One of the more interesting "psychometric" aspects of neuroscience is that it is possible to detect when a person's perception of an optical illusion shifts.  Most of the motor control are of the brain is in the frontal cortex, just forward of the border with the parietal cortex, and control of the eye muscles is now exception.  It may seem that occulomotor control (Cranial Nerve III, the third "O" in yesterday's mnemonic) is a simple matter of pointing the eyes in the right direction.  However, the process is *much* more complicated, requiring actual target acquisition and identification – in other words, the full suite of visual cortical processing.   Distance and horizontal tracking requires that the eyes move at slightly different angles; focus and lighting changes requires pupil diameter control.  The "Frontal Eye Fields" along (with the Edinger-Westphal nucleus of deep thalamus and the superior colliculi and locus coeruleus of the brainstem) is involved in the complex process of integrating actual vision with the process of adapting the eye to light and motion.   When visual information changes it can be revealed as changes in scanning the environment or reacting to light. 

In fact, it has been demonstrated that if a person is shown a Necker Cube-style optical illusion, and told to press a button whenever their perception of the cubes changes from the "top" to the "bottom" view, the pupils dilate briefly.  This is just one small way in which the operation of the brain (or – dare I say it – The Mind) can be monitored by a physiological reaction.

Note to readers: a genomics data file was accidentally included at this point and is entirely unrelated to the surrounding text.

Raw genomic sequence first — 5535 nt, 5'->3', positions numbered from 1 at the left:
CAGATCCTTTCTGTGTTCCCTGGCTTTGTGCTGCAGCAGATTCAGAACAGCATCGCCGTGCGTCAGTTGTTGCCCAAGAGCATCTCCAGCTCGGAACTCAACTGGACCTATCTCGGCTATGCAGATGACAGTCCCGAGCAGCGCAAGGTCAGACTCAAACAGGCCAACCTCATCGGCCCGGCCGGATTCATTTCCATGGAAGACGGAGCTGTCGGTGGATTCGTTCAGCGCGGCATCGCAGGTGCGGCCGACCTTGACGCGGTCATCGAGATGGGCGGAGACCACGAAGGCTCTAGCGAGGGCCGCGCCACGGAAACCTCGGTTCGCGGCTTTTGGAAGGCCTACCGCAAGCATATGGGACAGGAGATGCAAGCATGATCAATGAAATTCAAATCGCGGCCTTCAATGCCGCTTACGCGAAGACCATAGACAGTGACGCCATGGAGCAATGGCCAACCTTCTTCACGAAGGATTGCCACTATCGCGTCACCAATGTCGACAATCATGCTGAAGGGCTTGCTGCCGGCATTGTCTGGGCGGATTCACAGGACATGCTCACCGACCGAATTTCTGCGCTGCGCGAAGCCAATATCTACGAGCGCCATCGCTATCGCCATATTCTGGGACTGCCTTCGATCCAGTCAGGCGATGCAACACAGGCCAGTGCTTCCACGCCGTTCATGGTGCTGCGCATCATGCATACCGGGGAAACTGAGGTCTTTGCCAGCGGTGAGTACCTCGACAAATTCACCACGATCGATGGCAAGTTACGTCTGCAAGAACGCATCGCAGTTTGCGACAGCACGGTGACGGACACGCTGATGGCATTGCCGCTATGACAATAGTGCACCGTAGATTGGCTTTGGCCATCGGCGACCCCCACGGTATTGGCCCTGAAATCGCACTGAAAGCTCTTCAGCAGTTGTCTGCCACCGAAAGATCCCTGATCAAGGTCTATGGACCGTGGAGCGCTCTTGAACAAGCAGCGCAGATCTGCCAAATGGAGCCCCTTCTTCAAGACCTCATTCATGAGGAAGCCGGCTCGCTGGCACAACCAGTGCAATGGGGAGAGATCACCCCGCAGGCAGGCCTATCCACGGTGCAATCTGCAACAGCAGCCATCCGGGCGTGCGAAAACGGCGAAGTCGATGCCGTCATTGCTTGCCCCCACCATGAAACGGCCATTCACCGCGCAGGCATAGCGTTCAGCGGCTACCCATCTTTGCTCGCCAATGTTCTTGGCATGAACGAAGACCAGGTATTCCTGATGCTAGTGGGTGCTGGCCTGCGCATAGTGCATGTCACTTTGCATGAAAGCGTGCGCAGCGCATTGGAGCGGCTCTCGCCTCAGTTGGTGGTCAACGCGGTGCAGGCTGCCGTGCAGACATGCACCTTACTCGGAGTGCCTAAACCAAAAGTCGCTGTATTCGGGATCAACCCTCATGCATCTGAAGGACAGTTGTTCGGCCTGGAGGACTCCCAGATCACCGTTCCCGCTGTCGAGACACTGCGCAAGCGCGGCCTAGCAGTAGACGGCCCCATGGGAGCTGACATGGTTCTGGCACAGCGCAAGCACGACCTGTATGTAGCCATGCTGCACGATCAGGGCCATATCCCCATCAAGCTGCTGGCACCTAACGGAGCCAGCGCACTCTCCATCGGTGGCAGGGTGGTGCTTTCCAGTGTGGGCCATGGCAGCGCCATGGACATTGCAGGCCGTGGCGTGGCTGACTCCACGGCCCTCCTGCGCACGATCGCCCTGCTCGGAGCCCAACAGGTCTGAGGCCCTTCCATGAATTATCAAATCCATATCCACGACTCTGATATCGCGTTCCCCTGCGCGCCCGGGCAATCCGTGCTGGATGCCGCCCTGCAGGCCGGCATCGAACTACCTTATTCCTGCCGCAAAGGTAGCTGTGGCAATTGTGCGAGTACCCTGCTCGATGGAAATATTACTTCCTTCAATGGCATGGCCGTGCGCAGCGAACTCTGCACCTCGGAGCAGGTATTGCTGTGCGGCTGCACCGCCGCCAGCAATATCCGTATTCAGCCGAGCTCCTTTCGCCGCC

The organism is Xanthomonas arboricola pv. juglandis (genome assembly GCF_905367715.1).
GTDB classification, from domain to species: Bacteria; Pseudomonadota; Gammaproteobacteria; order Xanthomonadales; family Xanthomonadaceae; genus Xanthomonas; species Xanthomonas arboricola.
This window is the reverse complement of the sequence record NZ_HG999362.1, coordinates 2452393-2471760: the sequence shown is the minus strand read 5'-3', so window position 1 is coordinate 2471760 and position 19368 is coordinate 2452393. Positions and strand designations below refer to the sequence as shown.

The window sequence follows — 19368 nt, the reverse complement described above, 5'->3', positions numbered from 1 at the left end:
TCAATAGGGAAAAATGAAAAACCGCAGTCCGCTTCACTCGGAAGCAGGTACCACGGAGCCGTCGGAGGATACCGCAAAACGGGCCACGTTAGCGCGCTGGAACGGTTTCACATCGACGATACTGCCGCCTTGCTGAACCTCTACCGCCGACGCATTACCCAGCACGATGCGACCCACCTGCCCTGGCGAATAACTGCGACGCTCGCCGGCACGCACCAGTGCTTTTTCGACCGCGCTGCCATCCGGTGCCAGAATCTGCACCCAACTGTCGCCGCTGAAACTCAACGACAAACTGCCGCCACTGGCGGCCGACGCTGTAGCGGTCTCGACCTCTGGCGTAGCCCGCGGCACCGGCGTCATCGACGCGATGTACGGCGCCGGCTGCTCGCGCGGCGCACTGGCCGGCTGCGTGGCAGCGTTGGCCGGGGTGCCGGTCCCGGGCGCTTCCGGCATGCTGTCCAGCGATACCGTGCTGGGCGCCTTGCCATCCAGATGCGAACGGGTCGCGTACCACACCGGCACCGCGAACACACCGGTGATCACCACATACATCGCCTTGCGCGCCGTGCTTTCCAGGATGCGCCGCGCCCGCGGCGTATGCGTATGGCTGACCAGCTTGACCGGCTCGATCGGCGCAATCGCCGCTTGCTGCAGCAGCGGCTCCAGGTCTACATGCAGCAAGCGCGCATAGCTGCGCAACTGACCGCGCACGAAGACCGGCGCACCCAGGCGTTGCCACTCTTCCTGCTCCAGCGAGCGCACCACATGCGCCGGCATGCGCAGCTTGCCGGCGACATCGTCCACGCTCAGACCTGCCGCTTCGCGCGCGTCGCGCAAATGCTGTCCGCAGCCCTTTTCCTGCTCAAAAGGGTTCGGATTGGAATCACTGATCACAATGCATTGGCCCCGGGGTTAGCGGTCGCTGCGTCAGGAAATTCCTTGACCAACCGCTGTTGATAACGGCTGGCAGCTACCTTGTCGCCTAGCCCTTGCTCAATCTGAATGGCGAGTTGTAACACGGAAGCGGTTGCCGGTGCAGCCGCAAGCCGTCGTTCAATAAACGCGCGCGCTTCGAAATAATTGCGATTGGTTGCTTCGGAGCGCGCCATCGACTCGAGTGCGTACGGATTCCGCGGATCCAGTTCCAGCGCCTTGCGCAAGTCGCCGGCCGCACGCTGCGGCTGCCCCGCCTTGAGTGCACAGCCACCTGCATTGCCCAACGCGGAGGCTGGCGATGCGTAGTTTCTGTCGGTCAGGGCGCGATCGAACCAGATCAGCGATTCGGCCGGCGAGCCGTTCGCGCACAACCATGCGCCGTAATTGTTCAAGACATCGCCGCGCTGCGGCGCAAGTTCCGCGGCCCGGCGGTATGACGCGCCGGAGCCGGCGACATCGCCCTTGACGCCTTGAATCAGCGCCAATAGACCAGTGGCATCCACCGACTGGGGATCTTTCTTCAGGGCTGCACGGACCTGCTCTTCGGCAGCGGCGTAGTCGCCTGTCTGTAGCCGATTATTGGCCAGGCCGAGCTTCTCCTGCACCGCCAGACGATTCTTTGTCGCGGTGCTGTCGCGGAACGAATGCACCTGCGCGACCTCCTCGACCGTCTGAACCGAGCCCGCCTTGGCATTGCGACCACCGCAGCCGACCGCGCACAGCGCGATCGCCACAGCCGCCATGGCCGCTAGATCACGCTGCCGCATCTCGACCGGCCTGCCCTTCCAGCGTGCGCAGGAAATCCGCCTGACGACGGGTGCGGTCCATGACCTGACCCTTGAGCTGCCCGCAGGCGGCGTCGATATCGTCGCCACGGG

Figure 4

One last type of optical illusion that depends on even more complex association of vision and language, and it gets to the types of illusions that magicians employ in their acts:  The "Stroop Interference" effect shown in Figure 4 violates the consistency of line vs. shading, but also introduces understanding of the word meaning.  This process depends heavily on the multi-sensory association cortices at the intersection of Occipital, Temporal and Parietal lobes – with the added involvement of decision making by the Frontal Lobe.  This is one of those phenomena that belies the idea that we only tap a tenth of our brain.

So, how does a magician fool our eyes and our brains?  Rather simple, really, the illusionist knows that the brain is looking for fairly simple features, and that combining vision with other information (such as sound, language, or memory) can cause conflicts between what we think we see, and what is really there.  We perceive closed lines and circles when they are not, or openings where there are none.  We confuse language with color with angle and notice the familiar among  the unusual.  A large percentage of the magician's craft is also misdirection, and we will discuss that in the next blog.

Until then, don't confuse your brain, take care of it, and watch out for illusions!